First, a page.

Hong Kong – The Qing court had a long-standing respect for Tibetan Buddhism. This is clearly seen in the imperial collection of Buddhist figures, which show traces of both the Tibetan and the Imperial aesthetics. A rare surviving example of this tradition – a Gilt Copper Alloy Triad of Shakyamuni Buddha from 18th Century – was sold at Bonhams’ Images of Devotion sale in Hong Kong today (30 November 2022) for HK$8,067,000, twice as much as its estimate of HK$4,000,000-6,000,000.
Edward Wilkinson, Global Head of Indian, Himalayan and Southeast Asian Art at Bonhams, commented: “This triad bears the hallmarks of the top artists influenced by Zanabazar: wide shoulders and a strong torso on the signature round lotus seat to form a complete set as a shrine. Measuring 43cm in height, this is a rare surviving example of its type, with a comparable currently on display at the Hong Kong Palace Museum. We are delighted, but not surprised, that a treasure as this could surpass top expectation in today’s sale.”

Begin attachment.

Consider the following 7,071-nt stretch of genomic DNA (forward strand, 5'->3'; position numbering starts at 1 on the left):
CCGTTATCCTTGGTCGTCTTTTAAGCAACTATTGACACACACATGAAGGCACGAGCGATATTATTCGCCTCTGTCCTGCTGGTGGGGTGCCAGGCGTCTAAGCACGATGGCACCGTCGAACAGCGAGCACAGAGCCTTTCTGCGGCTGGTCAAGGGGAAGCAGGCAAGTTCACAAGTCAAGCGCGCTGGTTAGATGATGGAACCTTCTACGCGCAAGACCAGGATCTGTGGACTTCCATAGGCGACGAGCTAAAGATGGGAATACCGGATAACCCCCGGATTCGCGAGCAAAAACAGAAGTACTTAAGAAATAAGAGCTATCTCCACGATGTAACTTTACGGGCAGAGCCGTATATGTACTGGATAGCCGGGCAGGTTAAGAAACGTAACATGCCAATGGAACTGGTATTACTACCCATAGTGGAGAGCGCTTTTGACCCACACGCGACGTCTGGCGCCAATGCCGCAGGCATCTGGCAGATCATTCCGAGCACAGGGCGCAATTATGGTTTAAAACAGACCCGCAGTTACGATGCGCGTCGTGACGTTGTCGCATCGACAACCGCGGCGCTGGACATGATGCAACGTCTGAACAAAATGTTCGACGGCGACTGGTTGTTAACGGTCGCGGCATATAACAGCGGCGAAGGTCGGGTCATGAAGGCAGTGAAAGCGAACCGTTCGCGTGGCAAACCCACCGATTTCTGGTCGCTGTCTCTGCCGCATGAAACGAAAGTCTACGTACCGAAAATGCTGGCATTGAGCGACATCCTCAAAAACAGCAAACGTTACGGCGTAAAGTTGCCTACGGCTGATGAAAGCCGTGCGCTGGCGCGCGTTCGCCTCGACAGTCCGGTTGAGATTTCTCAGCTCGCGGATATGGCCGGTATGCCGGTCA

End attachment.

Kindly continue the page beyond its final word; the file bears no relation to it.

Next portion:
The sale also saw a strong demand for fine Thangkas. Highlights include an extremely vibrant Thangka of Shakyamuni Buddha from the 18th century Eastern Tibet, which sold for HK$5,043,000 (imaged left below). Despite having survived more than 300 years, the saturated hue and brushwork on this Thangka are still preserved in near pristine condition, and it also bears lengthy dedication inscriptions befitting an important commission. This Thangka is similar to another example from the Imperial Qing court, suggesting its probable prominent patronage. In the same vein, two other rare Thangkas sold for more than twice of their estimates. They are namely a Thangka of Vajravarahi Tibet, circa 12th Century (imaged middle below), which sold for HK$3,027,000 (estimate: HK$1,200,000-1,600,000); and a Thangka of Vairocana Central Tibet, 14th/15th Century (imaged right below), which sold for HK$1,389,000 (estimate: HK$650,000-950,000).